I have been waiting to post this recipe for months! I kept trying different variations,  cooking temps and times until I found the easiest and most delicious version. I love this dinner because of how simple it is (duh) and because there is just so much you can do with it. I think the chicken fajita bowls are my favorite (because I’m obsessed with food in bowls right now), but the nachos are pretty addictive too.

A lot of thought went into this recipe, including what type of chicken to use. I’m not a fan of skinless roasted chicken breast because it’s just. so. dry. Chicken thighs, on the other hand, are pretty impossible to mess up. Even if you overcook them a little, their fat content keeps them super moist. I also decided to keep these whole for roasting, because cutting them into strips would dry them out. Like I said, lots of thought people, lots of thought.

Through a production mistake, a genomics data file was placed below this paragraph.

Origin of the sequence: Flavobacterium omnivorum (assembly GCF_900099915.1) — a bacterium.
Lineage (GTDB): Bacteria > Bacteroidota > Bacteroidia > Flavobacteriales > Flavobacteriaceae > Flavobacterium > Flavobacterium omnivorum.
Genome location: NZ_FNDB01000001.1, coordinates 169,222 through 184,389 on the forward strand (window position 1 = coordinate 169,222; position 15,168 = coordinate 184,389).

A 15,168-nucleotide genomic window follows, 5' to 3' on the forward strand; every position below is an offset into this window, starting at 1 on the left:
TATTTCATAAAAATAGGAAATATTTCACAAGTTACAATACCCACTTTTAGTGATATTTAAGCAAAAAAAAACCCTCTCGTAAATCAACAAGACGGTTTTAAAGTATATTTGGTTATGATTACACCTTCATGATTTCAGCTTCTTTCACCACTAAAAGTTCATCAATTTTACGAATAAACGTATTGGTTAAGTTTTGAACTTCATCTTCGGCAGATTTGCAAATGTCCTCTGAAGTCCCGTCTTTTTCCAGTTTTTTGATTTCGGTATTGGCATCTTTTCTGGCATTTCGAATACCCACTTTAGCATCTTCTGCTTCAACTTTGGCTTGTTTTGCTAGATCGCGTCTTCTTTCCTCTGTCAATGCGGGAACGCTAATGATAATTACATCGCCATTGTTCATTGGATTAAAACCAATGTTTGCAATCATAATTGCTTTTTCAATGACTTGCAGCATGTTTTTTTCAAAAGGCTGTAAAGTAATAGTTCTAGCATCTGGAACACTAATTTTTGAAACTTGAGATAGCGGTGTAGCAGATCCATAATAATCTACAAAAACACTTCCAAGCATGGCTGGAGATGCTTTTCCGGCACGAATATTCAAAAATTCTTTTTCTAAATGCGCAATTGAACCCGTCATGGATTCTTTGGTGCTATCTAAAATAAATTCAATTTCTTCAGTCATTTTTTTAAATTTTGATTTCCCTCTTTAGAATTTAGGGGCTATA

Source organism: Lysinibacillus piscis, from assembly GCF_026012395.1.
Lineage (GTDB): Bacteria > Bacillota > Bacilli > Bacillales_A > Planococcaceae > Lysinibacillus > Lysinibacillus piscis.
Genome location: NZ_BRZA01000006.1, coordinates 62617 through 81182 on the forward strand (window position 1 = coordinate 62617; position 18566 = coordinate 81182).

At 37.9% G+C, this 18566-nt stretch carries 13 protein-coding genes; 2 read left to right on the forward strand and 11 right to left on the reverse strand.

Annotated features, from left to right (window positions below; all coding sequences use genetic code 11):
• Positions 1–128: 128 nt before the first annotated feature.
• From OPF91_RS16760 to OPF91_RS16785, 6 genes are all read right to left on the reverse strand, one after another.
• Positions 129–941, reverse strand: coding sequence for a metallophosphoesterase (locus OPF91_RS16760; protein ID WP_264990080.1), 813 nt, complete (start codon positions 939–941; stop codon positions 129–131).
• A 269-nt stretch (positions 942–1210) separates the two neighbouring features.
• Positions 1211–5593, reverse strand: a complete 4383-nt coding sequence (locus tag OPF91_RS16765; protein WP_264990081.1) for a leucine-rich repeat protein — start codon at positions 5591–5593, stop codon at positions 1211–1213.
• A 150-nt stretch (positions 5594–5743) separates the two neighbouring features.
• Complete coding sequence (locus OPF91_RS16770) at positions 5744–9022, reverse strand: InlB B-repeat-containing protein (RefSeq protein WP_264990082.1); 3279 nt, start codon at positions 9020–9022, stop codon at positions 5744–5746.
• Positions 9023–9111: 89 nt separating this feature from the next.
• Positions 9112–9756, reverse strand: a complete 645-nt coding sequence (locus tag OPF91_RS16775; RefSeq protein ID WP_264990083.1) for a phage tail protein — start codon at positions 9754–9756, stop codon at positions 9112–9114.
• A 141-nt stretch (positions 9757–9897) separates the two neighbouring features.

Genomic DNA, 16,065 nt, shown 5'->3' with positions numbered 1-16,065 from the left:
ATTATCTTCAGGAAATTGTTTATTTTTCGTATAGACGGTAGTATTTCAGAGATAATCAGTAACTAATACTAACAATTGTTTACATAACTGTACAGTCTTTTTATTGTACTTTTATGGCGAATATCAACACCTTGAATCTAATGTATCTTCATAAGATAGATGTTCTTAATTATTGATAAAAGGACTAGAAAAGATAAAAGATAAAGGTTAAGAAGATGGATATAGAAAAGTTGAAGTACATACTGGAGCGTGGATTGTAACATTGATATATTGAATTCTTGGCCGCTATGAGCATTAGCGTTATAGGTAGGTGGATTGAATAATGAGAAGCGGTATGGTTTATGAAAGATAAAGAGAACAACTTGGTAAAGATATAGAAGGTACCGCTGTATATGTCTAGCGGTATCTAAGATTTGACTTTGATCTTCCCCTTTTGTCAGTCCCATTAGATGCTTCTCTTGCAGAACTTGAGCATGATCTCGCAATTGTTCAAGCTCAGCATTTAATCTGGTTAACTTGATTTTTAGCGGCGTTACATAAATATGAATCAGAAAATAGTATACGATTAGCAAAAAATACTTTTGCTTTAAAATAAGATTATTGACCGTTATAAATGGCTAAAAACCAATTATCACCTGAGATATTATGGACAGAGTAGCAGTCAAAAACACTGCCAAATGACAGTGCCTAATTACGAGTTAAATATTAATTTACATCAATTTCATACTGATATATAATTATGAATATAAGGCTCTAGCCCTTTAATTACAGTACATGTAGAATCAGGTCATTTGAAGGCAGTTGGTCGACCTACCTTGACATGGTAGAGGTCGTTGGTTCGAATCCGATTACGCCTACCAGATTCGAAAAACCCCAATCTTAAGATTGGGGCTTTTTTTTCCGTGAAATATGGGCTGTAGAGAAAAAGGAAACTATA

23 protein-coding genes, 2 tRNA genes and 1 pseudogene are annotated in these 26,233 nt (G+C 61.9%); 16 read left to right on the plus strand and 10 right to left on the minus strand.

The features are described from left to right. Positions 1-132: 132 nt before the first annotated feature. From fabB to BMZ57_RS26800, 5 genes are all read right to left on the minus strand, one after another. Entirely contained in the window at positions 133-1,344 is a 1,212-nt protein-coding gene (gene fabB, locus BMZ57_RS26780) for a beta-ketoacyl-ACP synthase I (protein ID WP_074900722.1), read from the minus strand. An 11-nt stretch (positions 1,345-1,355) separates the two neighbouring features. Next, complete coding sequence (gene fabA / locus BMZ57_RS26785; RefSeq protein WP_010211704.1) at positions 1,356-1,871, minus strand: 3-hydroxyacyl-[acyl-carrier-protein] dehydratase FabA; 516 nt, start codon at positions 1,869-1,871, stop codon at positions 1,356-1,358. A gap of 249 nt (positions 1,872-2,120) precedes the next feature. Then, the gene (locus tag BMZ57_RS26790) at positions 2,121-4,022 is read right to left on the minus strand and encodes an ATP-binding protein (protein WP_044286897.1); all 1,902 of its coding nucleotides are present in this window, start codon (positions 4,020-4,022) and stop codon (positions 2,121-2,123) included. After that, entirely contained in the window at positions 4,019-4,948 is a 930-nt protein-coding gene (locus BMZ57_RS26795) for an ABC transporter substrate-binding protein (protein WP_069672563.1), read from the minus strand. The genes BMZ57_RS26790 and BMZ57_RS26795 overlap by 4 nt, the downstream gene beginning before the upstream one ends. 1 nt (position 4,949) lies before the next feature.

I’ve also tested this recipe with store bought fajita seasoning (which has added cornstarch, soybeans and wheat) and my homemade version won by a landslide. I love that this recipe is “clean” so if you choose to trash it up with homemade tortilla chips, no one is judging you :)

Related Recipes:

bunless fajita dogs
tortilla crusted chicken fingers
grilled chicken shawarma salad
grilled chicken salad with jalapeno honey mustard dressing

Post a Comment

Curried Carrot & Sweet Potato Soup
with Cilantro Matzo Balls

It’s that time of year again. The season is (finally) changing, the leaves are starting to color, and Pumpkin Spice Latte is back on the Starbuck’s menu. It’s when all the blogs start to dish out their sweet pumpkin creations and I betchya thought I was one of them.

Pumpkin is alright. I even made my usual mini pumpkin pies for Rosh Hashanah last week. What I didn’t make was tzimmes. Lets just say that that cloyingly sweet dish of honey-sweetened carrots and sweet potatoes (sometimes with added prunes) is not one of my favorites. My mom always makes a big pot (tradition!) with the addition of marrow bones and flanken, but somehow it always manages to make it’s rounds around the table, barely making a dent in the heaping pile of sweetness. That’s just it – the stuff is just. too. sweet. And the more I discuss holiday menu’s with people, the more I hear that tzimmes is on the out (I guess my tzimmes roast is going to get buried real deep in the archives!)